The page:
Olathe’s Got Talent


Hudson Marmon, Reporter

On April 13, the school hosted an open mic, giving students an outlet to perform music, poetry and comedic bits. For highschoolers, there are very few venues for small bands or independent performers to show off their hard work, but having these events gives students a safe and welcoming place to do so. 

Senior Guyon Grant played a big role in organizing the event, and gave a little insight into why he set it up.

“South hasn’t done an open mic in a while and I love going to open mics, but I don’t feel like driving to KC, and there’s really none in Olathe,” Grant said “So, I’m trying to get more started here and this was just a great place to start.” 

Grant described some of the other open mics he has attended, and compared them to the one hosted by the school. 

“The other ones are a lot more put together. And most of them are in these weird stinky bars, so it was really nice to have the black box [theater],” Grant said. 

Hosting these events in a local, familiar environment opens doors for students who want to attend open mics, and allows them to feel comfortable performing. 

 “I think we need more of this because a lot of the self expression with art, it’s a lot of group based, and you don’t really get a chance to shine yourself. Even with theater or choir or anything like that, you don’t get to write your own material and put it out, and perform it,” Grant said. 

Sophomore Alex Howell, opened, performing in a band called ACE with two of his friends, and described how he felt about the night.

“I thought it was a super cool opportunity to let people show what they’re proud of, and what they’ve created,” Howell said. “I think that was Guyon’s intent, and I’d love to continue the event.”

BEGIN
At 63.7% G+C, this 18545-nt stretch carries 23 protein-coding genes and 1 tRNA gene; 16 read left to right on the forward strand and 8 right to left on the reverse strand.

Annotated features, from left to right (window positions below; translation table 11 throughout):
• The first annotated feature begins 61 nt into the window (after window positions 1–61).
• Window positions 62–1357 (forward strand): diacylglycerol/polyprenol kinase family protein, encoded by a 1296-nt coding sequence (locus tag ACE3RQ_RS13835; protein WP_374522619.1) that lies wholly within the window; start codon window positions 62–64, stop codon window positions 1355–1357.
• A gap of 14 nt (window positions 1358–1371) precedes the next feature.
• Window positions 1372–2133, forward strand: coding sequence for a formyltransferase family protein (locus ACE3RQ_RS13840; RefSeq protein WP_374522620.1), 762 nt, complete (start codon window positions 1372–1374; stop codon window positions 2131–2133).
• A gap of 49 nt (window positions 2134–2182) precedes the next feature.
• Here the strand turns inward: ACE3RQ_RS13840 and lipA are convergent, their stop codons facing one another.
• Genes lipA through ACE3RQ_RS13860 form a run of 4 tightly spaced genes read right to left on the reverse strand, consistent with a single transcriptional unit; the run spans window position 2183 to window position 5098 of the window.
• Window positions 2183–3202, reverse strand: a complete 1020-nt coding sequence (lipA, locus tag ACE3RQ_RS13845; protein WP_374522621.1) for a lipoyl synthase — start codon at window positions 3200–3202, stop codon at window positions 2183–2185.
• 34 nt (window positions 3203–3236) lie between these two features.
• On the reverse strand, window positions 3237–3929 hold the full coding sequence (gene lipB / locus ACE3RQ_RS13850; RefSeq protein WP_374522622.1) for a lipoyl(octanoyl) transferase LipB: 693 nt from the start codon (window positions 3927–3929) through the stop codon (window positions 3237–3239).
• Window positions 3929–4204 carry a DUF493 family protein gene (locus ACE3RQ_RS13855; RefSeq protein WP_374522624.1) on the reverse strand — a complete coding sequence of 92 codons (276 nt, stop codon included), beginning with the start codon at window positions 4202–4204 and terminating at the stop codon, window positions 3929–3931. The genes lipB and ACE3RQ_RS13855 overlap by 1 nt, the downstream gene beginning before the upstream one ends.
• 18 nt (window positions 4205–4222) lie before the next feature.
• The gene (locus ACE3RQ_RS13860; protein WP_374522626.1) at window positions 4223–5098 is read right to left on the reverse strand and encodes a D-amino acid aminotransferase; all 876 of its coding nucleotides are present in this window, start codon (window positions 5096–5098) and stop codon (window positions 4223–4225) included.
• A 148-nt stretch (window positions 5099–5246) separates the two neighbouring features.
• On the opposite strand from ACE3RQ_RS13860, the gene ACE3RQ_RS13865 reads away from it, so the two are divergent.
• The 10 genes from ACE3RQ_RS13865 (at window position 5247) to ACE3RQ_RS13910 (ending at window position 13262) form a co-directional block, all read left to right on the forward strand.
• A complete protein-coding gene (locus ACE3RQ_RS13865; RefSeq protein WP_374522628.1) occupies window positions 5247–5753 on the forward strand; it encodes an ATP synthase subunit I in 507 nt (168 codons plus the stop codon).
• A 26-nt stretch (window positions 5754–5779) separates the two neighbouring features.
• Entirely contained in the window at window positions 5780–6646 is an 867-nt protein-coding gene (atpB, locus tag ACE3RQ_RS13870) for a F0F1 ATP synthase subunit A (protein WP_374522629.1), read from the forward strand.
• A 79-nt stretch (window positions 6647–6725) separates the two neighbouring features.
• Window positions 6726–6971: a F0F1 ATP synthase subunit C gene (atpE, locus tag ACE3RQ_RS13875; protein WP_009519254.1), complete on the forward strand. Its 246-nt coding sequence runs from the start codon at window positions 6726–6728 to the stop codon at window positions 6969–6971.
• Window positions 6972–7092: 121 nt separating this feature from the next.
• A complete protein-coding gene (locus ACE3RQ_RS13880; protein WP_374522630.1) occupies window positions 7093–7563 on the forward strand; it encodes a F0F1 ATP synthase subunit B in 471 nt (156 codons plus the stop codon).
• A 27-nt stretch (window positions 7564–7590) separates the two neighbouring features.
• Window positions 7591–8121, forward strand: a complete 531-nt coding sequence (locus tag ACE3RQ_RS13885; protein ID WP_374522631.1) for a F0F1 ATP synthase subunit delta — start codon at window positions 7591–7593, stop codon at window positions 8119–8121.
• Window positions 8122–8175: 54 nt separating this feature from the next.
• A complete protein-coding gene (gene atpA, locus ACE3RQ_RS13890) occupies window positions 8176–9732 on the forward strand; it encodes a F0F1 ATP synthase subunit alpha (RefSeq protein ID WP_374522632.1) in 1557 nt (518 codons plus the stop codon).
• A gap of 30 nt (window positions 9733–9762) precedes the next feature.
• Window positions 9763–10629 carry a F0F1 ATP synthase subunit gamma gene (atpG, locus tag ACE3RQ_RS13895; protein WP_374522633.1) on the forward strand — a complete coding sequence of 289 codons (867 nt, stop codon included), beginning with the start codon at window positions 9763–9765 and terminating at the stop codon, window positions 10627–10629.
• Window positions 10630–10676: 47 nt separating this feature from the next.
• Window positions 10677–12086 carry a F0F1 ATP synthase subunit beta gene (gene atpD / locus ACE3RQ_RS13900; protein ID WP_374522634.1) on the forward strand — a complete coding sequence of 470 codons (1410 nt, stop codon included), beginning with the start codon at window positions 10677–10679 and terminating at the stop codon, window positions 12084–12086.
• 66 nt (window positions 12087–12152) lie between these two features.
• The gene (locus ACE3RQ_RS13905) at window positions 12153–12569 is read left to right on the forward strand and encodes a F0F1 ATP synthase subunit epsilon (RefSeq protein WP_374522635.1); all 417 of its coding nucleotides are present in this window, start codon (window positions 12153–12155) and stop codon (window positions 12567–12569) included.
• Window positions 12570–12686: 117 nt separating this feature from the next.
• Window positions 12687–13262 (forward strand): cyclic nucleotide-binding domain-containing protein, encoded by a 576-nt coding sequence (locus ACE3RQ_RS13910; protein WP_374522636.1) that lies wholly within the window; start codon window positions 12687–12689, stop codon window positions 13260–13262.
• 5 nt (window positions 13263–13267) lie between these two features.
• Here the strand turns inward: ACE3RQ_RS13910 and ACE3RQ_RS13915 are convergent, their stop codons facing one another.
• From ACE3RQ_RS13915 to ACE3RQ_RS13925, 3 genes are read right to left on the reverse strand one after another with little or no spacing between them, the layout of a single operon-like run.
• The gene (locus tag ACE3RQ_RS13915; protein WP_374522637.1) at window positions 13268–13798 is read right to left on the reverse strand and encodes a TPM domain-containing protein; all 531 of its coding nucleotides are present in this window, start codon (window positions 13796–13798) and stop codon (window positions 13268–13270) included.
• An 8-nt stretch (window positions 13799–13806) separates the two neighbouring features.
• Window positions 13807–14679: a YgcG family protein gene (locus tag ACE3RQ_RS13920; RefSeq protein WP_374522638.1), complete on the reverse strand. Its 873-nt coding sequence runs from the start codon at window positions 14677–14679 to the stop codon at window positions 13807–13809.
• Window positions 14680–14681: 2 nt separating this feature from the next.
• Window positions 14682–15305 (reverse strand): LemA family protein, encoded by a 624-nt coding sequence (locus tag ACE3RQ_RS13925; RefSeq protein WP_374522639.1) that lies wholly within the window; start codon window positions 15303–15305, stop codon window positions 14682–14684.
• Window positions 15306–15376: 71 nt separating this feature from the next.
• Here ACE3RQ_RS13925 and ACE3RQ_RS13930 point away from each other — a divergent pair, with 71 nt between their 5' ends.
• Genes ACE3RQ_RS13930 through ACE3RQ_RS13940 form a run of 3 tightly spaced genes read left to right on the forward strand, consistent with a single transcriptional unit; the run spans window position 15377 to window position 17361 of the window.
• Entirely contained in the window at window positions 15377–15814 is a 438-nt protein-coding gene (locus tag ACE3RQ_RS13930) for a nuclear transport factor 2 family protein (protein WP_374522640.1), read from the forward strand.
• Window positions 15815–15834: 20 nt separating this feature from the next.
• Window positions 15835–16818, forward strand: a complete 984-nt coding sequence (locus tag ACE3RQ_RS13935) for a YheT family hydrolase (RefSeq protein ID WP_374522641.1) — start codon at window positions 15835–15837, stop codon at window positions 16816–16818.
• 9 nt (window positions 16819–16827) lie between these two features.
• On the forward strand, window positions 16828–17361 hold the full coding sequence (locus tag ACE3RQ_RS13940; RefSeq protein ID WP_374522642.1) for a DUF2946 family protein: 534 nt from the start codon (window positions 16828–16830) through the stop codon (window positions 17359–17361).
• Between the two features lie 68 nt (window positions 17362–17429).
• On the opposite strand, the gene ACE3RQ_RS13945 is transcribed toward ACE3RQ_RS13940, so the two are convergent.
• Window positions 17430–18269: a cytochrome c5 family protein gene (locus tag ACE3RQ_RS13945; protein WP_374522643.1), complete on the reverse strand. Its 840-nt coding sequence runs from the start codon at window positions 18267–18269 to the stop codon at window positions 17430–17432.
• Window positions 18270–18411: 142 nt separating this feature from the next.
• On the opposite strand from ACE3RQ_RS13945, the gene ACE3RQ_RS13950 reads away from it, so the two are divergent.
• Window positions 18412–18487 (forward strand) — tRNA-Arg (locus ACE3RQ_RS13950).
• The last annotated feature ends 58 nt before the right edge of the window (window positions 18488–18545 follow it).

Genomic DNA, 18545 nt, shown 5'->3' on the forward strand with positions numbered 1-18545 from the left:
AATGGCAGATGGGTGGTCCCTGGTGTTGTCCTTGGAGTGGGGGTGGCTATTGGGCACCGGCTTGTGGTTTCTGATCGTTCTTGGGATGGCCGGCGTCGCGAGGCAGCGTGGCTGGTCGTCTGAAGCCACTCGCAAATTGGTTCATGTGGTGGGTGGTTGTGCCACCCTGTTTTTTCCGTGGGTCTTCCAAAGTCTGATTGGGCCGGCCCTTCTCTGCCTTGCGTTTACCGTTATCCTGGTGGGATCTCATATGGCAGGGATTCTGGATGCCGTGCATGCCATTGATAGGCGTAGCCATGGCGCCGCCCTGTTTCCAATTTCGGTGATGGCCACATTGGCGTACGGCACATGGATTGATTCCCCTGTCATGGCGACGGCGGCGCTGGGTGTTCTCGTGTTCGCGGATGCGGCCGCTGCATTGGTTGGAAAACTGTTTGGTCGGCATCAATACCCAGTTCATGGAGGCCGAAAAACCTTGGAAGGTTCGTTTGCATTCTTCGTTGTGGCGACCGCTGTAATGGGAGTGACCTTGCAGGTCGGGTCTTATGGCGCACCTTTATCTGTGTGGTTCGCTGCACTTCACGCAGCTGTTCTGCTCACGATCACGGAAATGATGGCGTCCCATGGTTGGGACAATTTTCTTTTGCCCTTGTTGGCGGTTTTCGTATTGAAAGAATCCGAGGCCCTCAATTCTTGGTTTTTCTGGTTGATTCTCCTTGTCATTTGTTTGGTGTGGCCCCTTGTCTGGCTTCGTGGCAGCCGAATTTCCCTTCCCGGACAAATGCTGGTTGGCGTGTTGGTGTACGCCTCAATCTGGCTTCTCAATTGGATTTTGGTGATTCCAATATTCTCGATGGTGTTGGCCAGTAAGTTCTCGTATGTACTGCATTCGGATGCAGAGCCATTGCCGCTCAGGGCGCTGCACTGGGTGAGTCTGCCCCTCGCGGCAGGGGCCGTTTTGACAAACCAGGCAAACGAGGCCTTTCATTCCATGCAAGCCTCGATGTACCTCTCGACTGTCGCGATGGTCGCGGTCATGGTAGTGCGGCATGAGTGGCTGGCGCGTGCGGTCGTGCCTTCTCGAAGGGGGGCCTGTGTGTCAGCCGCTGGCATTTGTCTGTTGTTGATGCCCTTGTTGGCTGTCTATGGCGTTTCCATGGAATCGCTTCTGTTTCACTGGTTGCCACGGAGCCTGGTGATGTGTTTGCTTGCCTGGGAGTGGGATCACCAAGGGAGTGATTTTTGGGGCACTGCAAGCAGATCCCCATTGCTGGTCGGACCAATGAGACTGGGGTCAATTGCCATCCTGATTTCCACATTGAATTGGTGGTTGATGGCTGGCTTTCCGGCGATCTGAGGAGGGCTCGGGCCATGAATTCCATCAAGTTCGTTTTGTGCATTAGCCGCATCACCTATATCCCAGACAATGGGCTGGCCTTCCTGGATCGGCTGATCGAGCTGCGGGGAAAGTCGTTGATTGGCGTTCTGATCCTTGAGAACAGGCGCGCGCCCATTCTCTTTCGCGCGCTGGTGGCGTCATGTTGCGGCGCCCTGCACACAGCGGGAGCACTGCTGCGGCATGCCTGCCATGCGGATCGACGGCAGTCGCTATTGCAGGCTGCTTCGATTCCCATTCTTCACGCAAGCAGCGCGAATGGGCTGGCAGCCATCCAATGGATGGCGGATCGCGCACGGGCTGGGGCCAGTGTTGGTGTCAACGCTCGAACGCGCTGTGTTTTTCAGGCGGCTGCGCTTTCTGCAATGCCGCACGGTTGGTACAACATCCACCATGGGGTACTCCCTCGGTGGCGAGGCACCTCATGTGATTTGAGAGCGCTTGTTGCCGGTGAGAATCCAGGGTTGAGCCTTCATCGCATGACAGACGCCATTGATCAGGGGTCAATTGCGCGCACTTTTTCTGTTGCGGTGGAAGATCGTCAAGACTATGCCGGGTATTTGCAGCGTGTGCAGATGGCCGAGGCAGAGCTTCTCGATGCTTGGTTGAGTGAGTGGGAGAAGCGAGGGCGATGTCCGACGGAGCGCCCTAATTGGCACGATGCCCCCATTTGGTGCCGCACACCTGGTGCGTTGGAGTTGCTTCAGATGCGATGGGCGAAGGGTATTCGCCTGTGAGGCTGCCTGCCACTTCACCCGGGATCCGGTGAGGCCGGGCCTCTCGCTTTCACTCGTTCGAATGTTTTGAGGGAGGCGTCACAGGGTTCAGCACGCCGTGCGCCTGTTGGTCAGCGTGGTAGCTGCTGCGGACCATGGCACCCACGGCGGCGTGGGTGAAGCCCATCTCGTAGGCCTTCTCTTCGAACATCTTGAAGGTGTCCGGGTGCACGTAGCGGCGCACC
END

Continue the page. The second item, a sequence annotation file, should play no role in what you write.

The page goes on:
Howell ended with a message to readers.

“Go to open mic and do whatever because everyone’s going to love you whether you fail or not, because people just want to see what you do, because people like people.”

 Sophomore Easton Echols, another member of the ACE band, was grateful for the opportunity to perform.

“Once we actually got there it was really fun to get up there and perform for the first time in front of people that I already kind of knew, but also play the music I was practicing for a while and love,” Echols said.

Echols encourages people to share their talents the next opportunity they get.

“If you really got something you want to go perform, you’ve got to start somewhere, try it at open mic,” Echols said. “It’s just a place for people to come out, express themselves and do what they want to do.”

Regardless of why you go, it’s something local that anyone can experience and enjoy. 

“It’s just a lot of laughs, a lot of talent,” senior Alayna Ashworth said. “I performed ‘I Kissed a Girl’ by Katy Perry,” Ashworth said. “I was just having fun with my friends, not really worrying about being good or not.” 

Ashworth explained one reason as to why she sees open mics to be so valuable. 

“I saw a lot of good poets that night and there’s rarely any [opportunities] for them,” Ashworth said. “I feel like this could be a really good way for people to talk about their feelings, and open up about their lives.”